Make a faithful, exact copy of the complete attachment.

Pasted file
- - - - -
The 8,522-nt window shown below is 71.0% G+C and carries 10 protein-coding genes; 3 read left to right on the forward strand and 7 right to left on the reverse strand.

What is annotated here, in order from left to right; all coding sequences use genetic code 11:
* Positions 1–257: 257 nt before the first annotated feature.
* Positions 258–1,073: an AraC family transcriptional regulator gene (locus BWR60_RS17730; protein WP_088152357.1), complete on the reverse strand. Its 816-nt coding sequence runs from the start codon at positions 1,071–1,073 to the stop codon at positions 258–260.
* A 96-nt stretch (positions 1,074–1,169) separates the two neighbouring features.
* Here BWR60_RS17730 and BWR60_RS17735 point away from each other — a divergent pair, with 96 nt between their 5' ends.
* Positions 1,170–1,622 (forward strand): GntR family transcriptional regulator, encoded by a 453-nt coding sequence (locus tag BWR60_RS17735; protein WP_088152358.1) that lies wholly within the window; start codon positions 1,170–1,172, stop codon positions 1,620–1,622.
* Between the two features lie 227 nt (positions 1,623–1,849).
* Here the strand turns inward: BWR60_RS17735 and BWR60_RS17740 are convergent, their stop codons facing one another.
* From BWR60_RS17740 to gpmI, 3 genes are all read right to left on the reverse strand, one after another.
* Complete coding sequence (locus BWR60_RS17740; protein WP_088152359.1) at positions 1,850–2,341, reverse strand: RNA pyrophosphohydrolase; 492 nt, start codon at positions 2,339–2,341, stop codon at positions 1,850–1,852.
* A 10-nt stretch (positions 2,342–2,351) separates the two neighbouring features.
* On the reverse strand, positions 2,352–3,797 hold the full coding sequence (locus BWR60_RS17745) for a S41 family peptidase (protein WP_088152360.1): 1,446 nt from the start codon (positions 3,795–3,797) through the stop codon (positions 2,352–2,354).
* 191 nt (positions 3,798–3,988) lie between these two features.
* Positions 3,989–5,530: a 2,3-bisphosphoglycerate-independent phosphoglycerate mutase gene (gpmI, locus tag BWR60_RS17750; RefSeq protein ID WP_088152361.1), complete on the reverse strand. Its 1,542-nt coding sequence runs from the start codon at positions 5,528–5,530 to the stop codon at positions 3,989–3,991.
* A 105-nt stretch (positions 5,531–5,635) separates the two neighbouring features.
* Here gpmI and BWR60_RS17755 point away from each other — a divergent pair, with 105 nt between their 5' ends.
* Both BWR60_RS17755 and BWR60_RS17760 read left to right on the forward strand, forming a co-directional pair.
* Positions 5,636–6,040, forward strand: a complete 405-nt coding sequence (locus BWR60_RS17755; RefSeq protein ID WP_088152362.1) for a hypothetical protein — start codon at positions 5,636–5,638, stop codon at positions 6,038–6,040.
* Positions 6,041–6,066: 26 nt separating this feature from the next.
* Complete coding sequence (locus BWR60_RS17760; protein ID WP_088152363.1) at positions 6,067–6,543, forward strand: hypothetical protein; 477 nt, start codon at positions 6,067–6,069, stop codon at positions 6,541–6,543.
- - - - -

The 8,522-nt window shown below is 71.0% G+C and carries 10 protein-coding genes; 3 read left to right on the forward strand and 7 right to left on the reverse strand.

What is annotated here, in order from left to right; all coding sequences use genetic code 11:
* Positions 1–257: 257 nt before the first annotated feature.
* Positions 258–1,073: an AraC family transcriptional regulator gene (locus BWR60_RS17730; protein WP_088152357.1), complete on the reverse strand. Its 816-nt coding sequence runs from the start codon at positions 1,071–1,073 to the stop codon at positions 258–260.
* A 96-nt stretch (positions 1,074–1,169) separates the two neighbouring features.
* Here BWR60_RS17730 and BWR60_RS17735 point away from each other — a divergent pair, with 96 nt between their 5' ends.
* Positions 1,170–1,622 (forward strand): GntR family transcriptional regulator, encoded by a 453-nt coding sequence (locus tag BWR60_RS17735; protein WP_088152358.1) that lies wholly within the window; start codon positions 1,170–1,172, stop codon positions 1,620–1,622.
* Between the two features lie 227 nt (positions 1,623–1,849).
* Here the strand turns inward: BWR60_RS17735 and BWR60_RS17740 are convergent, their stop codons facing one another.
* From BWR60_RS17740 to gpmI, 3 genes are all read right to left on the reverse strand, one after another.
* Complete coding sequence (locus BWR60_RS17740; protein WP_088152359.1) at positions 1,850–2,341, reverse strand: RNA pyrophosphohydrolase; 492 nt, start codon at positions 2,339–2,341, stop codon at positions 1,850–1,852.
* A 10-nt stretch (positions 2,342–2,351) separates the two neighbouring features.
* On the reverse strand, positions 2,352–3,797 hold the full coding sequence (locus BWR60_RS17745) for a S41 family peptidase (protein WP_088152360.1): 1,446 nt from the start codon (positions 3,795–3,797) through the stop codon (positions 2,352–2,354).
* 191 nt (positions 3,798–3,988) lie between these two features.
* Positions 3,989–5,530: a 2,3-bisphosphoglycerate-independent phosphoglycerate mutase gene (gpmI, locus tag BWR60_RS17750; RefSeq protein ID WP_088152361.1), complete on the reverse strand. Its 1,542-nt coding sequence runs from the start codon at positions 5,528–5,530 to the stop codon at positions 3,989–3,991.
* A 105-nt stretch (positions 5,531–5,635) separates the two neighbouring features.
* Here gpmI and BWR60_RS17755 point away from each other — a divergent pair, with 105 nt between their 5' ends.
* Both BWR60_RS17755 and BWR60_RS17760 read left to right on the forward strand, forming a co-directional pair.
* Positions 5,636–6,040, forward strand: a complete 405-nt coding sequence (locus BWR60_RS17755; RefSeq protein ID WP_088152362.1) for a hypothetical protein — start codon at positions 5,636–5,638, stop codon at positions 6,038–6,040.
* Positions 6,041–6,066: 26 nt separating this feature from the next.
* Complete coding sequence (locus BWR60_RS17760; protein ID WP_088152363.1) at positions 6,067–6,543, forward strand: hypothetical protein; 477 nt, start codon at positions 6,067–6,069, stop codon at positions 6,541–6,543.